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Publication numberUS6033642 A
Publication typeGrant
Application numberUS 09/280,378
Publication dateMar 7, 2000
Filing dateMar 29, 1999
Priority dateMar 29, 1999
Fee statusPaid
Also published asWO2000058212A1
Publication number09280378, 280378, US 6033642 A, US 6033642A, US-A-6033642, US6033642 A, US6033642A
InventorsJohn B. Bulko, Bridget M. Smyser
Original AssigneeStarmet Corporation
Export CitationBiBTeX, EndNote, RefMan
External Links: USPTO, USPTO Assignment, Espacenet
Reacting uranium oxyfluoride and the silicon dioxide to produce non-radioactive silicon tetrafluoride and an oxide of uranium
US 6033642 A
Abstract
A method for producing silicon tetrafluoride includes combining uranium oxyfluoride and silicon dioxide; heating the combination below the melting point of the uranium oxyfluoride to sufficiently react the uranium oxyfluoride and the silicon dioxide to produce non-radioactive silicon tetrafluoride and an oxide of uranium; and removing the silicon tetrafluoride.
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Claims(14)
What is claimed is:
1. A method for producing silicon tetrafluoride comprising:
combining uranium oxyfluoride and silicon dioxide;
heating the combination below the melting point of the uranium oxyfluoride to sufficiently react the uranium oxyfluoride and the silicon dioxide to produce non-radioactive silicon tetrafluoride and an oxide of uranium; and
removing the silicon tetrafluoride.
2. The method of claim 1 in which combining includes combining the uranium oxyfluoride and the silicon dioxide in stoichiometric proportion.
3. The method of claim 1 in further including introducing an oxidizing co-reagent to the reaction.
4. The method of claim 1 in which heating includes heating the combination in the temperature range of 400° C. to 1000° C.
5. The method of claim 1 in which the uranium oxide produced includes U3 O8.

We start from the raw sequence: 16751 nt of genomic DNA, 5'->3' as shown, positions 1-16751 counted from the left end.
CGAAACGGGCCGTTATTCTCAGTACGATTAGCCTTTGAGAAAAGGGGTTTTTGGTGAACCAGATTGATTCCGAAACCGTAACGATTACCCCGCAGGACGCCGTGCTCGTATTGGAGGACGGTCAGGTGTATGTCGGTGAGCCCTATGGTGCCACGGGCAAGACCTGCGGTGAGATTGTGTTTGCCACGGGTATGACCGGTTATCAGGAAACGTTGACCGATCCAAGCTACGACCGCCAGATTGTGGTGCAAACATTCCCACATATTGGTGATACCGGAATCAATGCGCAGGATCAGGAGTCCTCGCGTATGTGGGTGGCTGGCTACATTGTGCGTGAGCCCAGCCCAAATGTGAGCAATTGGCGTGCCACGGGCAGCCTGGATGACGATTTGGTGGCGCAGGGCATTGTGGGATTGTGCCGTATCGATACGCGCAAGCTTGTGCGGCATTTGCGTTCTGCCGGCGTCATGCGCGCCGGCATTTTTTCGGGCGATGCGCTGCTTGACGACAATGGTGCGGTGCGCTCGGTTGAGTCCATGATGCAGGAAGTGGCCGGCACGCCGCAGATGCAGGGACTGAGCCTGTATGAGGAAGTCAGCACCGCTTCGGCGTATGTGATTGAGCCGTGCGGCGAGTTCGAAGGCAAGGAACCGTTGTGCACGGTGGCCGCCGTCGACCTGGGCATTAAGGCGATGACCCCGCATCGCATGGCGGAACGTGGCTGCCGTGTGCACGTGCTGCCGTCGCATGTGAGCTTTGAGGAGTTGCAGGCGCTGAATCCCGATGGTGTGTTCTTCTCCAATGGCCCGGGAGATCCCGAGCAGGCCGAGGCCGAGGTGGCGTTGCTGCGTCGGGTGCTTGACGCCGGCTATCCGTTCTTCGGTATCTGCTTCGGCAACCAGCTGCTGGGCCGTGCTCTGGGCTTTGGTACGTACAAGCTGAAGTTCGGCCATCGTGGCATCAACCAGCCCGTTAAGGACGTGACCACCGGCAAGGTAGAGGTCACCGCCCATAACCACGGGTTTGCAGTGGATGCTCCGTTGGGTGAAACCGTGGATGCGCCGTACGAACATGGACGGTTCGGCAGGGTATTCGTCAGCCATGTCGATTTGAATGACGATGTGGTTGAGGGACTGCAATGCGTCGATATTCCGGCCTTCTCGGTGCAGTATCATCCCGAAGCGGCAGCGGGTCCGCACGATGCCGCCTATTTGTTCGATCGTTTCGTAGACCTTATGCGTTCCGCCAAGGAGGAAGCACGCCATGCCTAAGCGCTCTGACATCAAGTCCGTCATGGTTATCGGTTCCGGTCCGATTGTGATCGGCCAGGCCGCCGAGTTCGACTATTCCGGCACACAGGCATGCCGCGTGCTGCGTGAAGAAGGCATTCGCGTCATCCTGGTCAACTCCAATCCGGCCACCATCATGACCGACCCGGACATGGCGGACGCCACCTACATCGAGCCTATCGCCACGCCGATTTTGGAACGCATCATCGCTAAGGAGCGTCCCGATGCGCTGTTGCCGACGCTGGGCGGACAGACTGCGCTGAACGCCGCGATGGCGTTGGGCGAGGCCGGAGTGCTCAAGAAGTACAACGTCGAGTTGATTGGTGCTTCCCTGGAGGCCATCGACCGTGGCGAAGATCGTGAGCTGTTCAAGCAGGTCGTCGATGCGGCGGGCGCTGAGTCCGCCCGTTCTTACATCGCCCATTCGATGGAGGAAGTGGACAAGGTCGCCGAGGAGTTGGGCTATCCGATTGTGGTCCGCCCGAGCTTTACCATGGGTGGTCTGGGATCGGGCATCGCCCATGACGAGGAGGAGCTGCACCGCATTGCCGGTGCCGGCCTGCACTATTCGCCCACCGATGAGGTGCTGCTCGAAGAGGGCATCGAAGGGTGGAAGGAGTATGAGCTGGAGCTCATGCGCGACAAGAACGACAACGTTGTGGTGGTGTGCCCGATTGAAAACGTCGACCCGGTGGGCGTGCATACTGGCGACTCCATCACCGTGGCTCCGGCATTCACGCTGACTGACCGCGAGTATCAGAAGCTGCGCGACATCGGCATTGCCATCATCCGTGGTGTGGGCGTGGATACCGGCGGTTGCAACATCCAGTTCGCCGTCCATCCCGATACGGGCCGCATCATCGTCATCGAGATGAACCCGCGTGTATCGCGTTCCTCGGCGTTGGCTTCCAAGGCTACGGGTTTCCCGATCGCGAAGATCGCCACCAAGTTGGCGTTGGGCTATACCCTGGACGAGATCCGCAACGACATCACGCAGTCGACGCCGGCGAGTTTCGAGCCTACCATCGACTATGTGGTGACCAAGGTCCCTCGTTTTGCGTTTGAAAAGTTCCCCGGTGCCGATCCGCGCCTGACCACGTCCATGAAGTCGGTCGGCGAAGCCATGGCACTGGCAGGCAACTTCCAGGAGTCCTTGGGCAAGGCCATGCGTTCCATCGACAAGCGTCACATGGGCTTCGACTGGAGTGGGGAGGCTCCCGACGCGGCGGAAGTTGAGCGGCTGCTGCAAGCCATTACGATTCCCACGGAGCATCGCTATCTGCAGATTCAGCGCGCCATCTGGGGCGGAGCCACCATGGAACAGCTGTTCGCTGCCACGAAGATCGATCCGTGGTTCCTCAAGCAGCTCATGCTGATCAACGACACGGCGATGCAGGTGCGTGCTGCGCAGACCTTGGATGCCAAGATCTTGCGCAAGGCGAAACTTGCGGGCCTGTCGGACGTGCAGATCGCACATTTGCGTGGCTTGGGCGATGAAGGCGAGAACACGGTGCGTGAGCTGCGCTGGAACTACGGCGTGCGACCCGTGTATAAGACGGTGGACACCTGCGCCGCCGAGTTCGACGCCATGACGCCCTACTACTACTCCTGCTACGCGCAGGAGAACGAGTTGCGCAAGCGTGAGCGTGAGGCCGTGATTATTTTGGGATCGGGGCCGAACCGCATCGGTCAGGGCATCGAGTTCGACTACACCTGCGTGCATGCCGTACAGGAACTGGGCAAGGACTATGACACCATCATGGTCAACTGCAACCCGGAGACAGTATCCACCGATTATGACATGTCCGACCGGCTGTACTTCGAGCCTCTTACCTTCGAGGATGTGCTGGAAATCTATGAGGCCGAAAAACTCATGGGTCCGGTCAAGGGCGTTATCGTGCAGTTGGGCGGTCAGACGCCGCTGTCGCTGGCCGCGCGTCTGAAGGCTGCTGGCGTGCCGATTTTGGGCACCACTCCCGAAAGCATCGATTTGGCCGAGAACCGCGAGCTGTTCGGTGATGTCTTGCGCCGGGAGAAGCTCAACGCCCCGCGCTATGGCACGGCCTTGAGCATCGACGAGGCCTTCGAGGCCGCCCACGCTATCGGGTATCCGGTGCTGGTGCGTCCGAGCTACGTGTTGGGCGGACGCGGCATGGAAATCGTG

6. The method of claim 1 in which the uranium oxide produced includes UO2.
7. The method of claim 1 in which the uranium oxyfluoride includes powdered uranium oxyfluoride.
8. The method of claim 1 in which the silicon dioxide includes fumed silica.
9. The method of claim 1 in which the silicon dioxide includes a mixture of quartz and cristobalite.
10. The method of claim 1 in which the silicon dioxide includes at least one of quartz, cristobalite, tridymite, lechatelierite, stishovite, chalcedony or coesite.
11. The method of claim 1 in which the silicon dioxide includes silica glass.
12. A method for producing uranium oxide comprising:
combining uranium oxyfluoride and silicon dioxide;
heating the combination below the melting point of the uranium oxyfluoride to sufficiently react the uranium oxyfluoride and said silicon dioxide to produce a non-radioactive fluorine compound and an oxide of uranium; and
removing said uranium oxide.
13. A method for producing an alkali or alkaline earth metal hexafluorosilicate comprising:
combining uranium oxyfluoride and silicon dioxide;
heating the combination below the melting point of the uranium oxyfluoride to sufficiently react the uranium oxyfluoride and the silicon dioxide to produce non-radioactive silicon tetrafluoride and an oxide of uranium;
removing the silicon tetrafluoride; and
scrubbing the removed silicon tetrafluoride with an alkali or alkaline earth metal fluoride to produce an alkali metal or an alkaline earth metal hexafluorosilicate.
14. The method of claim 13 in which the alkali metal or alkaline earth metal fluoride is selected from the group consisting of sodium fluoride, lithium fluoride, barium fluoride and potassium fluoride.
Description
FIELD OF INVENTION

This invention relates to a method for producing silicon tetrafluoride and more particularly to a method for producing silicon tetrafluoride from uranium oxyfluoride without radioactive carryover.

BACKGROUND OF INVENTION

Silicon tetrafluoride is widely used in the manufacturer of semi-conductor chips, pyrogenic silica, and other industrially important chemicals.

Silicon tetrafluoride can be produced in several ways all of which are based on reacting silica (SiO2) with either hydrofluoric acid (HF) or fluorosilicic acid (H2 SiF6). Thus to produce SiF4 from SiO2, the production of either hydrofluoric or fluorosilicic acid intermediate is required.

Current processes to produce SiF4, in varying degrees of purity, include the reaction of silica with hydrogen fluoride gas according to the reaction:

SiO2 (s)+4HF(g)→SiF4 (g)+2H2 O

See U.S. Pat. No. 4,382,071.

Purity of the SiF4 is dependent on the source of the silica and hydrogen fluoride reagents. The reaction is typically carried out at 25°-55° C. in concentrated sulfuric acid (>80% H2 SO4) in order to diminish the reverse reaction through capture of the product H2 O. This process also uses large amounts of HF which raises concerns for corrosion, safety and environmental management.

Production of SiF4 from fluorosilicic acid can be accomplished according to the reaction:

SiO2 (s)+2H2 SiF6 (aq)→3SiF4 (g)+2H2 O

See U.S. Pat. No. 4,470,959. This reaction is also carried out in concentrated sulfuric acid (>80% H2 SO4), but usually at a slightly higher temperature, between 25°-95° C.